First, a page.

One thing's for certain: there's nothing in a Stephen King novel that will beat the gruesomeness out there in the archives of the print media. It was quickly apparent as we gathered material for this book that entire volumes could be filled with gory exploits of man-eaters garnered from newspapers and magazines around the world. These bloody events are commonly given high profile in newspapers, and they often make the front page in a city that is thousands of miles from the predation itself. For example, "India Fighting Plague of Man-Eating Wolves," screamed a headline on the front page of The New York Times in 1996.1 Would this situation really be relevant to the average Times reader? Or, more precisely, would it be more relevant than an article about 300 million citizens in India who suffer from malnutrition (a tragedy which does not appear in headlines in New York or anywhere else in the United States)? Certainly, in today's world deaths from car accidents, heart disease, cancer, toxic chemicals in our environment, malnutrition or starvation, and warfare hugely outnumber deaths from predators. Even in areas of the world where predation on humans happens regularly, the paucity of predators compared to ever-expanding human numbers makes the impact of predators on overall human populations miniscule. When current-day predation is posed as a mortality factor to a global population in excess of 6 billion people, the percentage of humans killed by wild animals may not even be worth recording.
So, why the heightened media coverage? Might it be that we are fascinated by a deep recognition of what predation by other species has meant in our long evolutionary history? Hans Kruuk, a famous animal behav-iorist and authority on predators, feels that our revulsion, our curiosity, our fascination with gory stories of man-eaters is based on a hardwired instinct that these events are very scary to our whole species—scarier than many of the more obvious killers in our midst.2 After all, we evolved for millions of years being hunted and eaten by other animals, but we have only had to fear automobile accidents for 100 years (just a few generations). Tigers, bears, and wolves touch off much deeper neural pathways than Toyotas, Fords, or Volkswagens.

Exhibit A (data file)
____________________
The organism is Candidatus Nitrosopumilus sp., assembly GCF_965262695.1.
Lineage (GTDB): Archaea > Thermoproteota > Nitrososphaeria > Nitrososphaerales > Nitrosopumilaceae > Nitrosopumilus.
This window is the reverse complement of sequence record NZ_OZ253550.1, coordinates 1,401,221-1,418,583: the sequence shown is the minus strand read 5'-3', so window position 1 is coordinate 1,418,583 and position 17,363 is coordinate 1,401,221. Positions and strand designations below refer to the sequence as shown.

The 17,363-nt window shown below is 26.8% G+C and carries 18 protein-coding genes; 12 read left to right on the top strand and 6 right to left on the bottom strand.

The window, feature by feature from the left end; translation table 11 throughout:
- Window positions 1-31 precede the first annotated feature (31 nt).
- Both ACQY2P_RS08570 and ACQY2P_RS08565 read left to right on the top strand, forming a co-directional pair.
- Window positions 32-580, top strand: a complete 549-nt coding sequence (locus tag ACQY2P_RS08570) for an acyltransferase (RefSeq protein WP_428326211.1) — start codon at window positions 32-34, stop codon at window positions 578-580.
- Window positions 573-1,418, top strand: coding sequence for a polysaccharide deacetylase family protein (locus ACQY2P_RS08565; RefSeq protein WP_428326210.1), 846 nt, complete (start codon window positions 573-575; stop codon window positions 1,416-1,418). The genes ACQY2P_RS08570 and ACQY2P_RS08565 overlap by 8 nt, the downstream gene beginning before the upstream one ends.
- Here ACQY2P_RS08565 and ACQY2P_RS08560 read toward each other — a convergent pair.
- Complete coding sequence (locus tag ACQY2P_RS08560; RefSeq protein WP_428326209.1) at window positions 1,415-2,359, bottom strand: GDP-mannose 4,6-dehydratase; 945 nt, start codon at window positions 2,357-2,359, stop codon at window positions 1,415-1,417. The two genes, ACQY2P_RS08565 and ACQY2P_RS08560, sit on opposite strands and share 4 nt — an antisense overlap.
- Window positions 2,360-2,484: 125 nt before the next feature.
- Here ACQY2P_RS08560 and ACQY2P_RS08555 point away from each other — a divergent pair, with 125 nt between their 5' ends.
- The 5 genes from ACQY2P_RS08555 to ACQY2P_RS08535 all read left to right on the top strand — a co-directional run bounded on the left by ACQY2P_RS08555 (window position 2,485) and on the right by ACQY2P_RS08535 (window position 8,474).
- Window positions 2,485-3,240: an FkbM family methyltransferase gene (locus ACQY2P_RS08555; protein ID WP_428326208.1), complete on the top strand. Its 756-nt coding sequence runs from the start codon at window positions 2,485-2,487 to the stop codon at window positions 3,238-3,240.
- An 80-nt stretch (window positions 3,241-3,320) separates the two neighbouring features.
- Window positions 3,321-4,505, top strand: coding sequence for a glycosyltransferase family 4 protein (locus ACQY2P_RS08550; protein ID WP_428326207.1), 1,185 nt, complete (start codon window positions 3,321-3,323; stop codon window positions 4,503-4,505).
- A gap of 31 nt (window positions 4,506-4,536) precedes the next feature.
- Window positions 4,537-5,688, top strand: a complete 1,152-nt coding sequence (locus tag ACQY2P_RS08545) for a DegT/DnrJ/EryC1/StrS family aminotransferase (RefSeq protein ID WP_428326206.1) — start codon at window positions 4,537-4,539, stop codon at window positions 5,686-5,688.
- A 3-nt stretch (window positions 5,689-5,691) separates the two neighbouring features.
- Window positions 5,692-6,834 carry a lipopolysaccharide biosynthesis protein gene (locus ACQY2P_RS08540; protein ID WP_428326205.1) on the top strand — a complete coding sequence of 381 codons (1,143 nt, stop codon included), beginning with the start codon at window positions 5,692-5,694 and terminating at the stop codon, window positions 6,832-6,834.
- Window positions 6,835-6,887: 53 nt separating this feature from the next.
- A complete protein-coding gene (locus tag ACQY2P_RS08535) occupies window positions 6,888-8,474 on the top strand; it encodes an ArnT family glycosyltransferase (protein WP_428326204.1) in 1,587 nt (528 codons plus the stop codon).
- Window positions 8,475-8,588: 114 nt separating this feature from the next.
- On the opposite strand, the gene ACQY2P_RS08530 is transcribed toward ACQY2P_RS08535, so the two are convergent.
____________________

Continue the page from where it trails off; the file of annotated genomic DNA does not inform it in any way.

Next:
We readily admit that the relative fright levels of certain species of animals versus certain makes of cars might bring up accusations of purely speculative logic. The big question for us as anthropologists is: How do we get past speculation about the long-term evolutionary effects of predation on humans and into the domain of empirical data when the critical epochs in which we are interested were many million of years before historical records? As mentioned earlier, there are only two factual avenues that trace the path of hominid evolution—the fossil record and our closest relatives, the primates. The fossil evidence for predation on our species is pretty impressive, and we will go into detail about it. But first, we'll take a look at primates—our taxonomic cousins—to see if they can shed light on our big question.
Let's consider two tales of predation: The first appeared in a popular journal called Asiaweek in April of 1998.3 It concerned a mother's nightmare in the Auri district of Garwhal, a region in northern India. This mother was carrying an infant while her other offspring, an 8-year-old, trailed behind. They were making their way home when a leopard came out of the darkness and grabbed the eight-year-old by the leg. The big cat began to pull the child while the mother frantically tried to hold onto the baby and her older youngster's arm. The mother's grip loosened as the leopard pulled them all down an embankment in a macabre tug-of-war.